It is not the case that the best people in banking work in the so-called 'first tier banks' - the Goldman Sachs, JPMorgans, Deutsches, Citis, Morgan Stanleys and BAML's of this world. Nor do they necessarily work in the big European investment banks of the 'second tier'. In some cases, the best people are happy with the relative obscurity of smaller and lesser known firms. Andrew Wood is one of those people.
Yesterday, Wood won the Thomson Reuters Extel Survey Award for the best pan-European equity researcher for the eighth year running. He doesn't work for Bank of America Merrill Lynch, which won the award for the best European equity research house. Nor does he work for UBS, which came second, or for Morgan Stanley, which came third. Wood works for Sanford C. Bernstein, which didn't rank in the top three for any of the firm-wide awards.
Wood's continued success and prevalence over rivals suggests that - in equity research at least - you can be a top player at a smaller house if you have the strong support of your clients. The Extel Awards are based upon the results to a polling process involving 2,600 buyside firms and 700,000 votes. In the past, Wood (a household and personal products analyst) has received praise from clients for loving to dig into the 'nitty-gritty' of companies and having an 'infectious passion' for his work. That counts more than having a big brand behind you.
Separately, hedge fund Fortress Investments has hired ex-Deutsche Bank trader Christopher Fahy for its liquid markets business. While banks are letting go of FX traders, Fortress seems to be hiring them - it's also recruited 47 year-old Jeffrey Feig, Citi's former head of G10 FX trading, as co-president of the liquid markets business and co-CIO of its macro fund. Bloomberg reported that Fahy was let go from Deutsche Bank in February for, 'inappropriate communications.'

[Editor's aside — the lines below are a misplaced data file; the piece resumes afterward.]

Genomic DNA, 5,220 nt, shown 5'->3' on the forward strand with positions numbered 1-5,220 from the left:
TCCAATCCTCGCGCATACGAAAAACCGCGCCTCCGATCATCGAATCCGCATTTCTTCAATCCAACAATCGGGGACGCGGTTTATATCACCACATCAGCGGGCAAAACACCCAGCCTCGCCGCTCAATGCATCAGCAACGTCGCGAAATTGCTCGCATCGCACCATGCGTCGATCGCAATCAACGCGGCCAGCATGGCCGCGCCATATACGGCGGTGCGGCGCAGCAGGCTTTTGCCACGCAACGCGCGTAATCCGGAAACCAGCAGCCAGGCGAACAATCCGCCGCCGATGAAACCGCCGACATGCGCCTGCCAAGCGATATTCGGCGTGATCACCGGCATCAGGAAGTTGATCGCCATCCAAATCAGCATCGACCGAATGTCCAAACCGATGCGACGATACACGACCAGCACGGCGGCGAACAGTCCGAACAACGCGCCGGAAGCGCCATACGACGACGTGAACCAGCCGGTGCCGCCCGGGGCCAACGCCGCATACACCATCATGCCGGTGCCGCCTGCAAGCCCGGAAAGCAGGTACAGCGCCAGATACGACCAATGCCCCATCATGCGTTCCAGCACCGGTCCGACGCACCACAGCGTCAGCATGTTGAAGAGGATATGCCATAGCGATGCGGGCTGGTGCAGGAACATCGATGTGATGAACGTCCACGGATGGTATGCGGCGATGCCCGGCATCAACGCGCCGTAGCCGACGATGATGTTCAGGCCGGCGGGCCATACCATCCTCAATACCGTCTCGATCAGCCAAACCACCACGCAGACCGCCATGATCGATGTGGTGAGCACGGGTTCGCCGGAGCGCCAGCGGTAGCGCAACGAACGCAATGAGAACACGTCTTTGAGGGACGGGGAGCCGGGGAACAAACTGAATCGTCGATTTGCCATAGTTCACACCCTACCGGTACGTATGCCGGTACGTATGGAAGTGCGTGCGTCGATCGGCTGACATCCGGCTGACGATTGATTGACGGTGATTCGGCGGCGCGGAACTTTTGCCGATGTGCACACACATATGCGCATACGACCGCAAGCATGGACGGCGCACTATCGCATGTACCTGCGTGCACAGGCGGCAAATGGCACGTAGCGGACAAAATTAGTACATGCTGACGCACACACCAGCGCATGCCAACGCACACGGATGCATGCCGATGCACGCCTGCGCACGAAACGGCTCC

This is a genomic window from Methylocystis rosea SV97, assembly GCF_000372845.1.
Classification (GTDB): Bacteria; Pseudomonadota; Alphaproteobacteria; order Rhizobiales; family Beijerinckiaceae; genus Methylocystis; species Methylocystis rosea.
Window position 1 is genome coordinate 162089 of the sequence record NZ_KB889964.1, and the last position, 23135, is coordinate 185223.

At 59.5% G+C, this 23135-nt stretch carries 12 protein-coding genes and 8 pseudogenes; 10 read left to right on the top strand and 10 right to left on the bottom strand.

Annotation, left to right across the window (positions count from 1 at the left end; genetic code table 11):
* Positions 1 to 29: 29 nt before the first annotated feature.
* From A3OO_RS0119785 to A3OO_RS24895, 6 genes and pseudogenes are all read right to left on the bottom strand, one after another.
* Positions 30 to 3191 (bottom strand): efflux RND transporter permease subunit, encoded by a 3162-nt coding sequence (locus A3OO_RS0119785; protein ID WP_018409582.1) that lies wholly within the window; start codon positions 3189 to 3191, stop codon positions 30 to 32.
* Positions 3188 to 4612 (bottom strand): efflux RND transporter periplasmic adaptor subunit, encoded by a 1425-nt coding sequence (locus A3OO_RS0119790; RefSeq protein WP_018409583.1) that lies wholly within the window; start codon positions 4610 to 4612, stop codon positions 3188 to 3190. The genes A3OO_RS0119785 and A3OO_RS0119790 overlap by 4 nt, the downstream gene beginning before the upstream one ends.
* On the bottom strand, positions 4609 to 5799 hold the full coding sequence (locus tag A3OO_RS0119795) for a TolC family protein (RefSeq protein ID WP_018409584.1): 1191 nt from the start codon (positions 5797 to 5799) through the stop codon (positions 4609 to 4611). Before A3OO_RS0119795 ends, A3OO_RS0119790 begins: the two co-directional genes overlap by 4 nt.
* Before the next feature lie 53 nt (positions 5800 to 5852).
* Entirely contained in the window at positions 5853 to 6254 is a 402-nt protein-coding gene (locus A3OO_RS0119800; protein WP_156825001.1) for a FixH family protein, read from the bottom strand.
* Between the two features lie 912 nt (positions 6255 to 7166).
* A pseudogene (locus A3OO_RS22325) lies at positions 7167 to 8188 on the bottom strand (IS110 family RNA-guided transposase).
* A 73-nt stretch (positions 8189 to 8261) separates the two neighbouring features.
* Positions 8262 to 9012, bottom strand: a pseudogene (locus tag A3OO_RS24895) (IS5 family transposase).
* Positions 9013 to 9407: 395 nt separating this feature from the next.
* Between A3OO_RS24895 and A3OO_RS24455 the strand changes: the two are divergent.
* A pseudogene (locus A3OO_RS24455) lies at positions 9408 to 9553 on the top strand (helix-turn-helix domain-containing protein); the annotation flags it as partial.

Now that Feig's gone, Citi has very few senior figures in its FX business. (WSJ)
Deutsche Bank has hired Dan Voloshin from Barclays for its US CMBS trading unit. (Bloomberg)
Deutsche Bank has named Sylvie Matherat, a former top official of the Bank of France, to head its global regulatory affairs department. (Reuters)
Sylvie Matherat is the first woman on Deutsche’s executive committee. (Bloomberg)
BNP Paribas wants to hire almost 100 wealth management advisors for Banc West in the US. (Bloomberg)
Trading revenues at Jefferies fell a mere 5% in the three months to May. A Goldman Sachs analyst said Jefferies may be gaining market share by taking risks that banks are avoiding amid regulatory changes. (Bloomberg)
The Bank of England paid £200k in relocation costs to move Mark Carney and his family to England. (The Times)
The European Banking Authority is moving out of the City to Canary Wharf, where office space is a bit cheaper. (Financial Times)
Archbishop of Canterbury says banks must show an ‘inner discipline’ on pay deals. (Guardian)
Merrill Lynch advisors unsettled by shrinking bulls. (Investment News)
JPMorgan interns use the phrase, ‘hey gang.’ (Twitter)